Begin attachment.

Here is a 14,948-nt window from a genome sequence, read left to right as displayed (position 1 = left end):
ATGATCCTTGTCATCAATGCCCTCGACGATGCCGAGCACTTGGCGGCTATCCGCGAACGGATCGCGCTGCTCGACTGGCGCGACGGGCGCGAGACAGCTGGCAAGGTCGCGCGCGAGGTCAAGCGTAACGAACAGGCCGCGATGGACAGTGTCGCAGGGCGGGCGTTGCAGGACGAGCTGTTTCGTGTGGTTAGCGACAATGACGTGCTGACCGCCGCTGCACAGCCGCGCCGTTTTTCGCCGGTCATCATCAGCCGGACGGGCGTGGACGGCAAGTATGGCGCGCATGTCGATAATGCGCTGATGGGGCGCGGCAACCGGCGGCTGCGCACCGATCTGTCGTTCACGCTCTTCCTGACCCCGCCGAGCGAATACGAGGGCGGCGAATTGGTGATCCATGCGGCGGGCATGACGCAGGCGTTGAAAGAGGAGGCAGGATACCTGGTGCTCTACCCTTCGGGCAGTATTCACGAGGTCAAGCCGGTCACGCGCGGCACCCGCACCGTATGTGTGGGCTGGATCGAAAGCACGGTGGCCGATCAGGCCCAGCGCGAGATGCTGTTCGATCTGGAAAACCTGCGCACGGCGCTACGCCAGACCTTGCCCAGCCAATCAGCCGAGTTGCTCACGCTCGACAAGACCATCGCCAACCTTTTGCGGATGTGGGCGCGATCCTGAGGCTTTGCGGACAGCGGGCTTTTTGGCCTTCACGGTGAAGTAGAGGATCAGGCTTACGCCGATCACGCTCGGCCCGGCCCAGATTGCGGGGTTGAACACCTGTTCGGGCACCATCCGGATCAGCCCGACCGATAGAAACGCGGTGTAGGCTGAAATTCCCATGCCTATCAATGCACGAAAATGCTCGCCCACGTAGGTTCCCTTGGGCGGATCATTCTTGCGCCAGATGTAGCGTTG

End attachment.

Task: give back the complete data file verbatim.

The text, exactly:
Here is a 14,948-nt window from a genome sequence, read left to right as displayed (position 1 = left end):
ATGATCCTTGTCATCAATGCCCTCGACGATGCCGAGCACTTGGCGGCTATCCGCGAACGGATCGCGCTGCTCGACTGGCGCGACGGGCGCGAGACAGCTGGCAAGGTCGCGCGCGAGGTCAAGCGTAACGAACAGGCCGCGATGGACAGTGTCGCAGGGCGGGCGTTGCAGGACGAGCTGTTTCGTGTGGTTAGCGACAATGACGTGCTGACCGCCGCTGCACAGCCGCGCCGTTTTTCGCCGGTCATCATCAGCCGGACGGGCGTGGACGGCAAGTATGGCGCGCATGTCGATAATGCGCTGATGGGGCGCGGCAACCGGCGGCTGCGCACCGATCTGTCGTTCACGCTCTTCCTGACCCCGCCGAGCGAATACGAGGGCGGCGAATTGGTGATCCATGCGGCGGGCATGACGCAGGCGTTGAAAGAGGAGGCAGGATACCTGGTGCTCTACCCTTCGGGCAGTATTCACGAGGTCAAGCCGGTCACGCGCGGCACCCGCACCGTATGTGTGGGCTGGATCGAAAGCACGGTGGCCGATCAGGCCCAGCGCGAGATGCTGTTCGATCTGGAAAACCTGCGCACGGCGCTACGCCAGACCTTGCCCAGCCAATCAGCCGAGTTGCTCACGCTCGACAAGACCATCGCCAACCTTTTGCGGATGTGGGCGCGATCCTGAGGCTTTGCGGACAGCGGGCTTTTTGGCCTTCACGGTGAAGTAGAGGATCAGGCTTACGCCGATCACGCTCGGCCCGGCCCAGATTGCGGGGTTGAACACCTGTTCGGGCACCATCCGGATCAGCCCGACCGATAGAAACGCGGTGTAGGCTGAAATTCCCATGCCTATCAATGCACGAAAATGCTCGCCCACGTAGGTTCCCTTGGGCGGATCATTCTTGCGCCAGATGTAGCGTTG